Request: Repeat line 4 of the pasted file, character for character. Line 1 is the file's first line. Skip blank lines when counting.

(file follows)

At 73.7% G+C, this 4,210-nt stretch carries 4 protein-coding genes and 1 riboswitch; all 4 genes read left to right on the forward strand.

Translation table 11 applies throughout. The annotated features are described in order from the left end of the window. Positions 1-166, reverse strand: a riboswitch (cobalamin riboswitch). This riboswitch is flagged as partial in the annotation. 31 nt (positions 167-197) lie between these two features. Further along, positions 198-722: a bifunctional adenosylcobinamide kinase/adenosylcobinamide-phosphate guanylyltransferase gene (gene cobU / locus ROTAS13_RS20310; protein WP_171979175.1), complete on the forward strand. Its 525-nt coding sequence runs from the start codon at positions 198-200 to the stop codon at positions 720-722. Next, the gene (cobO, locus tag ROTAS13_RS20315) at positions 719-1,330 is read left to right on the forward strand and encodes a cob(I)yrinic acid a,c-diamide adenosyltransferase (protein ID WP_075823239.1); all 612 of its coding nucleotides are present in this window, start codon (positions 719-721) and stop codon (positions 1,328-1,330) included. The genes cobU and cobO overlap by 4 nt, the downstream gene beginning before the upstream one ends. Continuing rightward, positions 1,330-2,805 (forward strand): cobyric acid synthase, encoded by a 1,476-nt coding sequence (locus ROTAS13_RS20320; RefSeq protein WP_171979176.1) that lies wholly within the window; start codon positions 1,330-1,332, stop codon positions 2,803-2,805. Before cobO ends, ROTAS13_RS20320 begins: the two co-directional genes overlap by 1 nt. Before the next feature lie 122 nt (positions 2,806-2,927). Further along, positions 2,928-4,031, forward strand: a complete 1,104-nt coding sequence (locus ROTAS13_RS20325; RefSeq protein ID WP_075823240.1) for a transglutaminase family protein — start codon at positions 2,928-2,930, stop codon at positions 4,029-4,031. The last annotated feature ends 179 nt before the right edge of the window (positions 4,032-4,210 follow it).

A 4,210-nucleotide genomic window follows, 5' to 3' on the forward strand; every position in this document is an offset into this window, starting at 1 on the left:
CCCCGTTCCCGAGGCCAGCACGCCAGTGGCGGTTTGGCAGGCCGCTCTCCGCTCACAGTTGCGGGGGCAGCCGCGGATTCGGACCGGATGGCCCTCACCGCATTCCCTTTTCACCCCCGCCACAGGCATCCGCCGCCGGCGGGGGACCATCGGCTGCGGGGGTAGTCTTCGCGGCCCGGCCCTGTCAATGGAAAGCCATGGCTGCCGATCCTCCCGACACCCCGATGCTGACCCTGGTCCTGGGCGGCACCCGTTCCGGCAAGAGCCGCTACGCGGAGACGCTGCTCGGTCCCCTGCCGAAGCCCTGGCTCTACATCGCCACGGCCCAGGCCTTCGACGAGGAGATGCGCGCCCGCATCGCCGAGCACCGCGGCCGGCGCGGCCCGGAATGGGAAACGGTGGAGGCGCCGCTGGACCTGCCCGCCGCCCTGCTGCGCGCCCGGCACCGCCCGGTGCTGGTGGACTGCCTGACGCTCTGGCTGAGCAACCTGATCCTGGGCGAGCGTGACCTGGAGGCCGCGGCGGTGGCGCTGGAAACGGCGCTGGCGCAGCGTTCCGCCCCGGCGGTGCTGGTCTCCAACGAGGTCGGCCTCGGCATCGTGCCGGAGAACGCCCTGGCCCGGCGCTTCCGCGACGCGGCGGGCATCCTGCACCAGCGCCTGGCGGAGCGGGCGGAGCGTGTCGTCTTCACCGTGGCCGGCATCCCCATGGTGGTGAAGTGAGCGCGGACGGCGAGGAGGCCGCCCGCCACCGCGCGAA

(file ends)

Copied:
CCCCGTTCCCGAGGCCAGCACGCCAGTGGCGGTTTGGCAGGCCGCTCTCCGCTCACAGTTGCGGGGGCAGCCGCGGATTCGGACCGGATGGCCCTCACCGCATTCCCTTTTCACCCCCGCCACAGGCATCCGCCGCCGGCGGGGGACCATCGGCTGCGGGGGTAGTCTTCGCGGCCCGGCCCTGTCAATGGAAAGCCATGGCTGCCGATCCTCCCGACACCCCGATGCTGACCCTGGTCCTGGGCGGCACCCGTTCCGGCAAGAGCCGCTACGCGGAGACGCTGCTCGGTCCCCTGCCGAAGCCCTGGCTCTACATCGCCACGGCCCAGGCCTTCGACGAGGAGATGCGCGCCCGCATCGCCGAGCACCGCGGCCGGCGCGGCCCGGAATGGGAAACGGTGGAGGCGCCGCTGGACCTGCCCGCCGCCCTGCTGCGCGCCCGGCACCGCCCGGTGCTGGTGGACTGCCTGACGCTCTGGCTGAGCAACCTGATCCTGGGCGAGCGTGACCTGGAGGCCGCGGCGGTGGCGCTGGAAACGGCGCTGGCGCAGCGTTCCGCCCCGGCGGTGCTGGTCTCCAACGAGGTCGGCCTCGGCATCGTGCCGGAGAACGCCCTGGCCCGGCGCTTCCGCGACGCGGCGGGCATCCTGCACCAGCGCCTGGCGGAGCGGGCGGAGCGTGTCGTCTTCACCGTGGCCGGCATCCCCATGGTGGTGAAGTGAGCGCGGACGGCGAGGAGGCCGCCCGCCACCGCGCGAA